This week, I’ve lent my support to Alzheimer’s Society’s new Right to Know campaign, and I’m asking others in North Durham to do the same.
Can you imagine feeling ill but being told your new symptoms and behaviour were just a natural part of ageing? Can you imagine having a disease but no treatment, information, or support to help you manage it?
For many people with dementia living in North Durham, this is the reality. Denied a diagnosis, denied treatment, and denied the chance to plan for the future while still able to do so. It simply doesn’t happen with other conditions. Why should dementia be different?
Currently, fewer than half of the 800,000 people living with dementia in the UK receive a formal diagnosis, denying them the chance to understand what’s happening to them, and to plan for the future while they have the capacity to do so. Many people have to fight for months, and in some cases years simply to get the diagnosis they need and then struggle to access information and support afterwards.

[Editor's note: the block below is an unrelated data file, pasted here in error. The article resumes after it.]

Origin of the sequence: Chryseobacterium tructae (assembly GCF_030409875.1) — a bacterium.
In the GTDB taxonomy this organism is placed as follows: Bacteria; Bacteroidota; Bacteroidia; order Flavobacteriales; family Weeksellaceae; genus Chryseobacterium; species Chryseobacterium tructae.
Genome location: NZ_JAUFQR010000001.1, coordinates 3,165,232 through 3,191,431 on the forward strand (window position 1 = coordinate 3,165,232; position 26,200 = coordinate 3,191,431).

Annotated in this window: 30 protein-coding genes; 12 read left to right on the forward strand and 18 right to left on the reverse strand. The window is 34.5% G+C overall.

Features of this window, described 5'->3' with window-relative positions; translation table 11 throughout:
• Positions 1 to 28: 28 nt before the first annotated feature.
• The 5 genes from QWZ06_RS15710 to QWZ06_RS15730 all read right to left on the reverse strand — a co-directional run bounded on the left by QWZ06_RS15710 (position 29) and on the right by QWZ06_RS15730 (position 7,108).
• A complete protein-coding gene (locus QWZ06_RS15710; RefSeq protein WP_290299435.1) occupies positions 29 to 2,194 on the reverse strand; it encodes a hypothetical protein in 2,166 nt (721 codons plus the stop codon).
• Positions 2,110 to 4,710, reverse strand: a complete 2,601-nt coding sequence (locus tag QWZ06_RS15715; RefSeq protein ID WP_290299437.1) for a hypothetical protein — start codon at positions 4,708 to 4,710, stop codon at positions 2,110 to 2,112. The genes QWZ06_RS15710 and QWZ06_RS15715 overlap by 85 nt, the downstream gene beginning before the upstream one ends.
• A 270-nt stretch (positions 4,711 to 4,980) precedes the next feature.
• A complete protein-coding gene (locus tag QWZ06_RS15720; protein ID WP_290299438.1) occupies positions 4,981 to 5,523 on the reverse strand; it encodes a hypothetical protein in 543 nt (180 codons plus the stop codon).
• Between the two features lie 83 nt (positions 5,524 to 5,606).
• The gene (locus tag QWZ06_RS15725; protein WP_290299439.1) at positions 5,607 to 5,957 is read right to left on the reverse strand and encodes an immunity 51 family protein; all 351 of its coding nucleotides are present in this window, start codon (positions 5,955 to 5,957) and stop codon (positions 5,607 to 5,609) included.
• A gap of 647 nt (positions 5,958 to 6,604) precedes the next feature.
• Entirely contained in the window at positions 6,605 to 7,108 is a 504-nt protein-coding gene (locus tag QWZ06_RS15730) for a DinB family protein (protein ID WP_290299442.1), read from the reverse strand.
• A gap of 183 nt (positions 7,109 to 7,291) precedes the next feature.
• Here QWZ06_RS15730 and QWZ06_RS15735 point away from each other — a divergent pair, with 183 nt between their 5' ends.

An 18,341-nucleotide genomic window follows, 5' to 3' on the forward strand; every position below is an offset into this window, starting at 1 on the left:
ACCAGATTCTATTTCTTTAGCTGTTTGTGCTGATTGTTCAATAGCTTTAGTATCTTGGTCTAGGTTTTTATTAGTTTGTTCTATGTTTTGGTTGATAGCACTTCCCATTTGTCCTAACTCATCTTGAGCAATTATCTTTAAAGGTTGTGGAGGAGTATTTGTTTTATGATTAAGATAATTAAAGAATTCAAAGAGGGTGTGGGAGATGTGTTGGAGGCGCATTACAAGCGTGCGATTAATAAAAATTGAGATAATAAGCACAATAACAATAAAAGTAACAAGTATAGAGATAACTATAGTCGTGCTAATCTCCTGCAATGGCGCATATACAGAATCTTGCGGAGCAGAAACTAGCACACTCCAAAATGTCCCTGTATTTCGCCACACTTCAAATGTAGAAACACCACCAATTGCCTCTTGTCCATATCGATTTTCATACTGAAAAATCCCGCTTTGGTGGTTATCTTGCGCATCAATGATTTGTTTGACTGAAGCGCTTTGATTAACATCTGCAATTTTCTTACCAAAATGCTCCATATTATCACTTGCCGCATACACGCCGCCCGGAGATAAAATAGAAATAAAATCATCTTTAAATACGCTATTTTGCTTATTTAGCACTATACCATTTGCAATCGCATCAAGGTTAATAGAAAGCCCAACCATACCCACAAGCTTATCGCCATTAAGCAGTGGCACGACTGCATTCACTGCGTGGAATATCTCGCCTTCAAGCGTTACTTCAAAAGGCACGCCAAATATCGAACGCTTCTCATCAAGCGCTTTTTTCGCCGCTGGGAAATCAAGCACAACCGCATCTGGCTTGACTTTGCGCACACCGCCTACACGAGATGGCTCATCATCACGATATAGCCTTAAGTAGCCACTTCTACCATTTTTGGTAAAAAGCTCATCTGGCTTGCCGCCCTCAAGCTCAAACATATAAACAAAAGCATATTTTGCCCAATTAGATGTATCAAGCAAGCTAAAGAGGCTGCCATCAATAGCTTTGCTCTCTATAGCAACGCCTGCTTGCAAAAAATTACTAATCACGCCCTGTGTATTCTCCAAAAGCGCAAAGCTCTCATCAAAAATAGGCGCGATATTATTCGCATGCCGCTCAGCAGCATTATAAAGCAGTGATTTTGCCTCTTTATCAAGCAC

In recent years much has been done to increase awareness and understanding of dementia but there’s still a long way to go. That is why I am signing up to support Alzheimer’s Society’s ‘Right to Know’ campaign and would urge you to do the same. Alzheimer’s Society campaign is calling for:
• More people to get the diagnosis they need
• No one to wait longer than 12 weeks for a diagnosis
• Everyone with dementia to have access to a Dementia Advisor to help come to terms with their diagnosis and live well with the condition
I want to ensure that everyone in North Durham with dementia receives the certainty of a diagnosis and the right information and support to come to terms with, and manage their condition. Everyone with dementia has a Right to Know. A Right to Know about their condition in order to tackle it head on, and make the best of it. A Right to Know about the information, advice, and support services out there. This is not a lot to ask, and only what people deserve.
You can sign up to support the campaign at www.alzheimers.org.uk/campaignersnetwork